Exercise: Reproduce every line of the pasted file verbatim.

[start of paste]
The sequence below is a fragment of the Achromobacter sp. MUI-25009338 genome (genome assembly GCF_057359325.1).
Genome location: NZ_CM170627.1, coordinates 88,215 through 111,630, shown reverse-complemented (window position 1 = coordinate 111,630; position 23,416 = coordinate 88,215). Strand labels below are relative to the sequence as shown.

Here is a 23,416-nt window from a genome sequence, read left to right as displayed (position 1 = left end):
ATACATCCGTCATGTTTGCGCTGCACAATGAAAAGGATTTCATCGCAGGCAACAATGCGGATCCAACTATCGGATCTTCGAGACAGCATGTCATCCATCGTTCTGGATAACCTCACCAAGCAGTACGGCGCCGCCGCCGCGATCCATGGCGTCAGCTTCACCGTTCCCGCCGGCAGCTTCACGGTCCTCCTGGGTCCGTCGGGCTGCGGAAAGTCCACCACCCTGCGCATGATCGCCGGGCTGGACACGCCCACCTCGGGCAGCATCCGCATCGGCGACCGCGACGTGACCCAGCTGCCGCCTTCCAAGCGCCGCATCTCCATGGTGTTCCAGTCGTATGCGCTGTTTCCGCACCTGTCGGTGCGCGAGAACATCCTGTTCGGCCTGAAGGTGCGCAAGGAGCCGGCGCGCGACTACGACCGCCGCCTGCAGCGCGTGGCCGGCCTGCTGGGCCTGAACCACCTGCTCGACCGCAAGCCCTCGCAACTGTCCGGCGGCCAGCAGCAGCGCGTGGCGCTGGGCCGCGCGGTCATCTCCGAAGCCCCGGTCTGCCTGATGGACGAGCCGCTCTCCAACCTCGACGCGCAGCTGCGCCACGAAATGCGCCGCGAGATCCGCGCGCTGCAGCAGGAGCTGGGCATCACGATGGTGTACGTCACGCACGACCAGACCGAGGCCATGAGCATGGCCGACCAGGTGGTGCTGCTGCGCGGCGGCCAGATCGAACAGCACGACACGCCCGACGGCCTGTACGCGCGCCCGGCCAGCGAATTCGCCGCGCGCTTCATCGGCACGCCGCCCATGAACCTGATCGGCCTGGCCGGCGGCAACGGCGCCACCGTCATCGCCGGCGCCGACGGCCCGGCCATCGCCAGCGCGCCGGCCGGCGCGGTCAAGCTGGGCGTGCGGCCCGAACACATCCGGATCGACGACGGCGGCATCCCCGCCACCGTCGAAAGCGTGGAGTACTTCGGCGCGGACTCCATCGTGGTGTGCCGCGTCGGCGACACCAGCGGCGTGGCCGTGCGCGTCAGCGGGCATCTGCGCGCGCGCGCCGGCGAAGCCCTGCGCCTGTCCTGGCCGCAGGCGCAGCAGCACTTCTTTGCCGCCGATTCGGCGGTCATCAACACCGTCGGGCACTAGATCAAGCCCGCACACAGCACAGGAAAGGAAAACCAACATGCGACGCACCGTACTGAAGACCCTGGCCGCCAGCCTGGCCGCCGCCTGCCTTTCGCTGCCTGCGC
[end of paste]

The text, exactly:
The sequence below is a fragment of the Achromobacter sp. MUI-25009338 genome (genome assembly GCF_057359325.1).
Genome location: NZ_CM170627.1, coordinates 88,215 through 111,630, shown reverse-complemented (window position 1 = coordinate 111,630; position 23,416 = coordinate 88,215). Strand labels below are relative to the sequence as shown.

Here is a 23,416-nt window from a genome sequence, read left to right as displayed (position 1 = left end):
ATACATCCGTCATGTTTGCGCTGCACAATGAAAAGGATTTCATCGCAGGCAACAATGCGGATCCAACTATCGGATCTTCGAGACAGCATGTCATCCATCGTTCTGGATAACCTCACCAAGCAGTACGGCGCCGCCGCCGCGATCCATGGCGTCAGCTTCACCGTTCCCGCCGGCAGCTTCACGGTCCTCCTGGGTCCGTCGGGCTGCGGAAAGTCCACCACCCTGCGCATGATCGCCGGGCTGGACACGCCCACCTCGGGCAGCATCCGCATCGGCGACCGCGACGTGACCCAGCTGCCGCCTTCCAAGCGCCGCATCTCCATGGTGTTCCAGTCGTATGCGCTGTTTCCGCACCTGTCGGTGCGCGAGAACATCCTGTTCGGCCTGAAGGTGCGCAAGGAGCCGGCGCGCGACTACGACCGCCGCCTGCAGCGCGTGGCCGGCCTGCTGGGCCTGAACCACCTGCTCGACCGCAAGCCCTCGCAACTGTCCGGCGGCCAGCAGCAGCGCGTGGCGCTGGGCCGCGCGGTCATCTCCGAAGCCCCGGTCTGCCTGATGGACGAGCCGCTCTCCAACCTCGACGCGCAGCTGCGCCACGAAATGCGCCGCGAGATCCGCGCGCTGCAGCAGGAGCTGGGCATCACGATGGTGTACGTCACGCACGACCAGACCGAGGCCATGAGCATGGCCGACCAGGTGGTGCTGCTGCGCGGCGGCCAGATCGAACAGCACGACACGCCCGACGGCCTGTACGCGCGCCCGGCCAGCGAATTCGCCGCGCGCTTCATCGGCACGCCGCCCATGAACCTGATCGGCCTGGCCGGCGGCAACGGCGCCACCGTCATCGCCGGCGCCGACGGCCCGGCCATCGCCAGCGCGCCGGCCGGCGCGGTCAAGCTGGGCGTGCGGCCCGAACACATCCGGATCGACGACGGCGGCATCCCCGCCACCGTCGAAAGCGTGGAGTACTTCGGCGCGGACTCCATCGTGGTGTGCCGCGTCGGCGACACCAGCGGCGTGGCCGTGCGCGTCAGCGGGCATCTGCGCGCGCGCGCCGGCGAAGCCCTGCGCCTGTCCTGGCCGCAGGCGCAGCAGCACTTCTTTGCCGCCGATTCGGCGGTCATCAACACCGTCGGGCACTAGATCAAGCCCGCACACAGCACAGGAAAGGAAAACCAACATGCGACGCACCGTACTGAAGACCCTGGCCGCCAGCCTGGCCGCCGCCTGCCTTTCGCTGCCTGCGC